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|Title: ||Distinction of disorder, classical and quantum vibrational contributions to atomic mean-square amplitudes in dielectric pentachloronitrobenzene|
|Authors: ||Cole, JM|
|Keywords: ||Neutron Diffraction|
|Issue Date: ||20-Jun-2011|
|Publisher: ||American Physical Society|
|Citation: ||Cole, J.M., Burgi, H.B., Mclntyre, G. (2011), Distinction of disorder, classical and quantum vibrational contributions to atomic mean-square amplitudes in dielectric pentachloronitrobenzene, Physical Review B, 83(22), Pages: Art. No. 224202.|
|Abstract: ||The solid-state molecular disorder of pentachloronitrobenzene (PCNB) and its role in causing anomalous dielectric properties are investigated. Normal coordinate analysis (NCA) of atomic mean-square displacement parameters (ADPs) is employed to distinguish disorder contributions from classical and quantum-mechanical vibrational contributions. The analysis relies on multitemperature (5-295 K) single-crystal neutron-diffraction data. Vibrational frequencies extracted from the temperature dependence of the ADPs are in good agreement with THz spectroscopic data. Aspects of the static disorder revealed by this work, primarily tilting and displacement of the molecules, are compared with corresponding results from previous, much more in-depth and time-consuming Monte Carlo simulations; their salient findings are reproduced by this work, demonstrating that the faster NCA approach provides reliable constraints for the interpretation of diffuse scattering. The dielectric properties of PCNB can thus be rationalized by an interpretation of the temperature-dependent ADPs in terms of thermal motion and molecular disorder. The use of atomic displacement parameters in the NCA approach is nonetheless hostage to reliable neutron data. The success of this study demonstrates that state-of-the-art single-crystal Laue neutron diffraction affords sufficiently fast the accurate data for this type of study. In general terms, the validation of this work opens up the field for numerous studies of solid-state molecular disorder in organic materials. © 2011, American Physical Society|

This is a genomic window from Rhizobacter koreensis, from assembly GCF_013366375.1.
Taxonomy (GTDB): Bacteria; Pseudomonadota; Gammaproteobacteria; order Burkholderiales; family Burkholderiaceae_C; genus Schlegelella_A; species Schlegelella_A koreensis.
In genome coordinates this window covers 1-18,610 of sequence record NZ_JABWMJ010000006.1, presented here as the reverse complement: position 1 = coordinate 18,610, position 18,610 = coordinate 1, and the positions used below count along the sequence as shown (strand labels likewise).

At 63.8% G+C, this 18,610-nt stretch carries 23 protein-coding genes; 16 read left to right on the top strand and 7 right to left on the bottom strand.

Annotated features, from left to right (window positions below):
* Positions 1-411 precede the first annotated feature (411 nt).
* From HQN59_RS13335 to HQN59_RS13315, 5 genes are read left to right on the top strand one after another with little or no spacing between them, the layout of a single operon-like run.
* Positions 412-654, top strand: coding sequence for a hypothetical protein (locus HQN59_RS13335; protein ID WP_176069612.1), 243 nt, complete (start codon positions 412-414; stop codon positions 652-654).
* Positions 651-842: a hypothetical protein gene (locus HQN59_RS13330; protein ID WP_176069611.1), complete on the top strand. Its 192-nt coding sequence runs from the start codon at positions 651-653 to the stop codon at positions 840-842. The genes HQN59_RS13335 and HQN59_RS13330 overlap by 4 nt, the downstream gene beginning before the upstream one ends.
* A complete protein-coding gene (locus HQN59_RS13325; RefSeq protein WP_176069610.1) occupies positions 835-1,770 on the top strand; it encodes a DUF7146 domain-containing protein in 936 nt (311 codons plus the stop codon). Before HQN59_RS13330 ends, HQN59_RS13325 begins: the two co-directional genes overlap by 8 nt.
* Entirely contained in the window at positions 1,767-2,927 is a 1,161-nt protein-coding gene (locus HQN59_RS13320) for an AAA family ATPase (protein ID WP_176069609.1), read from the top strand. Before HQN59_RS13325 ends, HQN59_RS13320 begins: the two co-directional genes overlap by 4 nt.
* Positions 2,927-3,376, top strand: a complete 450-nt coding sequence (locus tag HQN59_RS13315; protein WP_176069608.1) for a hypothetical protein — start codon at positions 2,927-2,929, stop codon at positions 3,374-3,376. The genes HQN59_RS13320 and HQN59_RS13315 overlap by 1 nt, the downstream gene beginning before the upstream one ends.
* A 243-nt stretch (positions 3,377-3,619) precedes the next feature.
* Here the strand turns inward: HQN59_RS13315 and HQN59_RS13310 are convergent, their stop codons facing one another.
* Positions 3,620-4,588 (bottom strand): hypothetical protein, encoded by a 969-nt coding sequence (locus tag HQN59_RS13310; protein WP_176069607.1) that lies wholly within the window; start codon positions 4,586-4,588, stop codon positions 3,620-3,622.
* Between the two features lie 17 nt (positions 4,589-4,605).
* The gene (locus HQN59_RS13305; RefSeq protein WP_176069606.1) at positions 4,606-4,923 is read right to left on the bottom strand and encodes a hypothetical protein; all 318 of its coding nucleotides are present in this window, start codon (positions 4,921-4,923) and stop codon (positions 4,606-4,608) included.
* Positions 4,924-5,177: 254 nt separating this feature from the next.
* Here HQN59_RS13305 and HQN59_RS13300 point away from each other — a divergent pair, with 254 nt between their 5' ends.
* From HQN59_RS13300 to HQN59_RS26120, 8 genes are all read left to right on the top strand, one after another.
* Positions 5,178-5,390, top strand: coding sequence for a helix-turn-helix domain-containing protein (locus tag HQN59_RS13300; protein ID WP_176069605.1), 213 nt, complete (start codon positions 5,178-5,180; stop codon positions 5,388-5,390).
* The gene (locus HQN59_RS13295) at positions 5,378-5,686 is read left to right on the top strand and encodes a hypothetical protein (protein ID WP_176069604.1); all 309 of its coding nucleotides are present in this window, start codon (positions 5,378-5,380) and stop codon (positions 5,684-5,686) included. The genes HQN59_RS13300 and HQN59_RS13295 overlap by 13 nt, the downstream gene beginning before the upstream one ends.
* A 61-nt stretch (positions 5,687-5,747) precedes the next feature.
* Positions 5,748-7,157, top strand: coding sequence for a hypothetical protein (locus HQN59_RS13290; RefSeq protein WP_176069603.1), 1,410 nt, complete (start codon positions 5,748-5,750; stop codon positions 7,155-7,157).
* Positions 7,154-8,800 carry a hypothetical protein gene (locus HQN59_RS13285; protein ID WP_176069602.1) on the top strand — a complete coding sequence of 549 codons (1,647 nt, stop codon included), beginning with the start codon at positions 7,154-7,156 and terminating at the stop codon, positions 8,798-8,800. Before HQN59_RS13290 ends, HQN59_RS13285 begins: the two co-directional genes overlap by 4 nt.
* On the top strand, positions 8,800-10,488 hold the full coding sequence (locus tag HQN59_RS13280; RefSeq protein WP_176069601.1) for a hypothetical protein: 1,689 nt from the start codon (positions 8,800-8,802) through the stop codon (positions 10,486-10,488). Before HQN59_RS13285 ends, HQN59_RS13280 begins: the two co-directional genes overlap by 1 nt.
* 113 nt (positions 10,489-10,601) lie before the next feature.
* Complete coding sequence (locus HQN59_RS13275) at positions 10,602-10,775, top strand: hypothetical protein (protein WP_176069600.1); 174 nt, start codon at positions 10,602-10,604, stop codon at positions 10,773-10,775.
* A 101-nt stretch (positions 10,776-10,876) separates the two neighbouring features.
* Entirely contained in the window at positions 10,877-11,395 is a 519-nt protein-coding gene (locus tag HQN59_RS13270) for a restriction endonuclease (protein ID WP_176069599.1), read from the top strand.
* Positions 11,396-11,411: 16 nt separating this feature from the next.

|Appears in Collections:||Journal Articles|
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